The Green Bay Packers chiropractor, Dr. Michael Zoelle, added, "Ensuring that the joints are functioning properly is critical in the healing process, as well as for injury prevention and optimal performance," says Dr. Zoelle. "The players recognize that chiropractic care helps them to perform better and heal faster, ultimately leading to better team success."

Dr. Lucas Matlock, President of the Florida Chiropractic Society and chiropractor for many professional athletes, explains how important chiropractic is for the success of a professional athlete. "Chiropractic detects and removes interference to the nervous system at the spine, called subluxations. When an athlete's nervous system is free from interference, he or she can perform at a maximum level. For some athletes this could be the difference between making the team and the Hall of Fame."

Meniere's Disease Resolved with Chiropractic - A Case Study

Meniere's Disease Resolved with Chiropractic - A Case Study

The Journal of Upper Cervical Chiropractic Research published a case study on January 9, 2017, documenting the resolution of symptoms in a patient suffering from Meniere's Disease. The American Hearing Loss Foundation defines this condition as, "Meniere's Disease is a disorder of the inner ear that causes episodes of vertigo, ringing in the ears (tinnitus), a feeling of fullness or pressure in the ear, and fluctuating hearing loss."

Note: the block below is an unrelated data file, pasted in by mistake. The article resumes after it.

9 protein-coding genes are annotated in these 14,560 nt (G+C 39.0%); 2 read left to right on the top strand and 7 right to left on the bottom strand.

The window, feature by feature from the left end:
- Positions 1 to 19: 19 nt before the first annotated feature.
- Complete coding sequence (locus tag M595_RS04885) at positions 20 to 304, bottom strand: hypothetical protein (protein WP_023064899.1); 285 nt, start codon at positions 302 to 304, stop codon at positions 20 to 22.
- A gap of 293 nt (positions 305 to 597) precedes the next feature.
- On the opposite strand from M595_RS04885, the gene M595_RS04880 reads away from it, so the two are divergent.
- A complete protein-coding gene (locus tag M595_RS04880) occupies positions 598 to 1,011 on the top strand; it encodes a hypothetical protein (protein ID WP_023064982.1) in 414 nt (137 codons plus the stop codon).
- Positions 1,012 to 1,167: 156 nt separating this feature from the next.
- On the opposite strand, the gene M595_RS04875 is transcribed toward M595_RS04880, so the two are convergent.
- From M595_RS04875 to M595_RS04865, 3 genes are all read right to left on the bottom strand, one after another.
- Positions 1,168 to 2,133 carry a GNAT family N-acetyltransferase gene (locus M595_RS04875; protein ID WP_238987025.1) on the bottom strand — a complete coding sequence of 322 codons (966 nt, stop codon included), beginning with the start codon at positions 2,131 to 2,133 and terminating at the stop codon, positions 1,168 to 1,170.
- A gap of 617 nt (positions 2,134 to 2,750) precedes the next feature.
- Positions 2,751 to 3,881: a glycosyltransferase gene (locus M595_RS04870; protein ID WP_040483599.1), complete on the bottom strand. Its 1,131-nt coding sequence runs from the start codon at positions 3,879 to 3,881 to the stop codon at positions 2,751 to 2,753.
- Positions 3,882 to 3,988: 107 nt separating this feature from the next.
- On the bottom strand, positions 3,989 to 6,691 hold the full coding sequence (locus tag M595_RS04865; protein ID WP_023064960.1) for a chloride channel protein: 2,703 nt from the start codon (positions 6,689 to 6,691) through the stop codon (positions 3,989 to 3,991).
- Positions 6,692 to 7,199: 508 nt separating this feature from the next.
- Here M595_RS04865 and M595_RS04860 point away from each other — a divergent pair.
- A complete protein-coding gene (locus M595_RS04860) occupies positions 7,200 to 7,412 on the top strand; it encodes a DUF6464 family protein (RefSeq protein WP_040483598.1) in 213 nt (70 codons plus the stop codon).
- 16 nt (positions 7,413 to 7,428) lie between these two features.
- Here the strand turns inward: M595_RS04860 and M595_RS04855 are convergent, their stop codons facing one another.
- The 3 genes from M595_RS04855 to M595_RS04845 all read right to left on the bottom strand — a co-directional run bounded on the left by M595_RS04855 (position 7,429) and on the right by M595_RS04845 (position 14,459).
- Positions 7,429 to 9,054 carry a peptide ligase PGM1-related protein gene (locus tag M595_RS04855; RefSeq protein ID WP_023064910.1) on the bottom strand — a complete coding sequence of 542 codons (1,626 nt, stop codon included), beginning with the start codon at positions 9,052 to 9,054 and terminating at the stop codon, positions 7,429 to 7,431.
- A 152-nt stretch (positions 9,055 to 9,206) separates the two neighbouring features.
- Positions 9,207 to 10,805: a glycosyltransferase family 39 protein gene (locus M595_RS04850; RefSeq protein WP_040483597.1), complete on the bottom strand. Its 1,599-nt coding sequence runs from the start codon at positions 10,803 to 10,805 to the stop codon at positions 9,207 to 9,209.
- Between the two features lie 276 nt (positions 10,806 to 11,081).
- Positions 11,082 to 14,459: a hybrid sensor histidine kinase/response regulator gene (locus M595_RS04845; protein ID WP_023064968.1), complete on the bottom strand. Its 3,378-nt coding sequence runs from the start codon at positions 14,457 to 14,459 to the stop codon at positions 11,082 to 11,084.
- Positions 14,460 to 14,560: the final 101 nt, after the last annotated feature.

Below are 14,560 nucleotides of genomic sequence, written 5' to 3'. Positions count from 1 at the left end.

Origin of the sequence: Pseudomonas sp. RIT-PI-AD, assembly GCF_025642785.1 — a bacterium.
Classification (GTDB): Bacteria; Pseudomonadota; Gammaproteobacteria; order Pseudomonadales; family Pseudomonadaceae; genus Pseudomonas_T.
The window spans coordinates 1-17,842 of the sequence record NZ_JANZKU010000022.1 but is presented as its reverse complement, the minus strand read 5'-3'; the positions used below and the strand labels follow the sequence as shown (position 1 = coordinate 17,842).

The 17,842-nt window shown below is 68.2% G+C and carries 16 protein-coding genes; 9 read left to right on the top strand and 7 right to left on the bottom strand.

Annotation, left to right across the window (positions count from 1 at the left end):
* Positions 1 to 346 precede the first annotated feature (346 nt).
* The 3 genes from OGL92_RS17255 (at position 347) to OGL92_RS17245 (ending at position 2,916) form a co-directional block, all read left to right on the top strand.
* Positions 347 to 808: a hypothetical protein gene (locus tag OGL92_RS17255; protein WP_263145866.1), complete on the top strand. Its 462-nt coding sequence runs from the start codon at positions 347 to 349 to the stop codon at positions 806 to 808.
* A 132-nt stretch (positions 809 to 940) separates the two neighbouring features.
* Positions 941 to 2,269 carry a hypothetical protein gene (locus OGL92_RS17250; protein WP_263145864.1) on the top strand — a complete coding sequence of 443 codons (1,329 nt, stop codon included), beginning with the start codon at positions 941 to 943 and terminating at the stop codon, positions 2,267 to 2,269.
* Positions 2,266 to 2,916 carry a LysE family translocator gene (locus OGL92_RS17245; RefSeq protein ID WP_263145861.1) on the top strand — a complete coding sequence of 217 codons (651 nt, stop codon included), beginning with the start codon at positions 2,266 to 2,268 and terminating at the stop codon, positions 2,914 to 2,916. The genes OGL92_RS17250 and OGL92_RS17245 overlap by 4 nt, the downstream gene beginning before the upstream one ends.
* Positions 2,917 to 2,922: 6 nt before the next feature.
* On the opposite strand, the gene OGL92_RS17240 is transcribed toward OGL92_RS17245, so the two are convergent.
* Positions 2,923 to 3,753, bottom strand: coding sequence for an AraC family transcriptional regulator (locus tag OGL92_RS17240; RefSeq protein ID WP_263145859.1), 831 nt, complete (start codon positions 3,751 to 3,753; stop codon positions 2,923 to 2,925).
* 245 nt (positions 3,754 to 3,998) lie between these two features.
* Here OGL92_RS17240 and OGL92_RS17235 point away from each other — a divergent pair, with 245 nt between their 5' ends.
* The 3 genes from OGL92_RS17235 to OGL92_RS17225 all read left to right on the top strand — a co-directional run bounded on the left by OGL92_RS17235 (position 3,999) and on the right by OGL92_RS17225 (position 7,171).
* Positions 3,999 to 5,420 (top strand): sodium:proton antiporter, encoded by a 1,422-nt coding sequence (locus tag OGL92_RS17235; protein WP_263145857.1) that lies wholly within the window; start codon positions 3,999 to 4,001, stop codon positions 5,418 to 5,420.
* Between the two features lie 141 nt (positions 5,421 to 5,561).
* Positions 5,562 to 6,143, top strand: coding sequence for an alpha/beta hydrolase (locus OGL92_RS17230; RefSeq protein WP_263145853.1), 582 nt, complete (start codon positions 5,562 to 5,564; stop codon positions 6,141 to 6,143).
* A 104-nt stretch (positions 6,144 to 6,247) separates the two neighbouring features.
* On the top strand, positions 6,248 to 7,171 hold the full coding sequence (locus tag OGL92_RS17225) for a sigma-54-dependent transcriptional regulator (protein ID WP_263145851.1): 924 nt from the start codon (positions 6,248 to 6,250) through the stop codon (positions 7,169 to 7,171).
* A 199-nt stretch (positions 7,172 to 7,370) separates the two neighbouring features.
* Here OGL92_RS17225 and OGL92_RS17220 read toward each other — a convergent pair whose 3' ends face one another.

Symptoms of Meinere's Disease include vertigo (dizziness), tinnitus (ringing in ears), feeling of fullness in the affected ear, loss of balance, nausea, vomiting, and sweating. Estimates are that about 0.2% of the U.S. population, or about 615,000 suffer from this condition. Meniere's is most common between the ages of 30 and 60 years. The symptoms can occur all at once or individually. Intermittent episodes can last anywhere from minutes to hours with varying intensity.

In this case, a 45-year-old man went to the chiropractor to see if he could be helped with his previously diagnosed condition of Meinere's Disease. The man reported suffering from unpredictable episodes of fullness of the ear, tinnitus, and vertigo. He was taking Valium to try to control his symptoms. He reported that he would go a few months without symptoms but then they would return. He had been in two car accidents ten to fifteen years prior which he claimed caused a "pinched nerve" in his neck.

A chiropractic examination was performed which included a combination of x-rays, postural analysis, leg length measurements, manual palpation and thermography. From the findings, it was determined that subluxation was present in his upper neck. Specific chiropractic adjustments were begun to address the subluxation.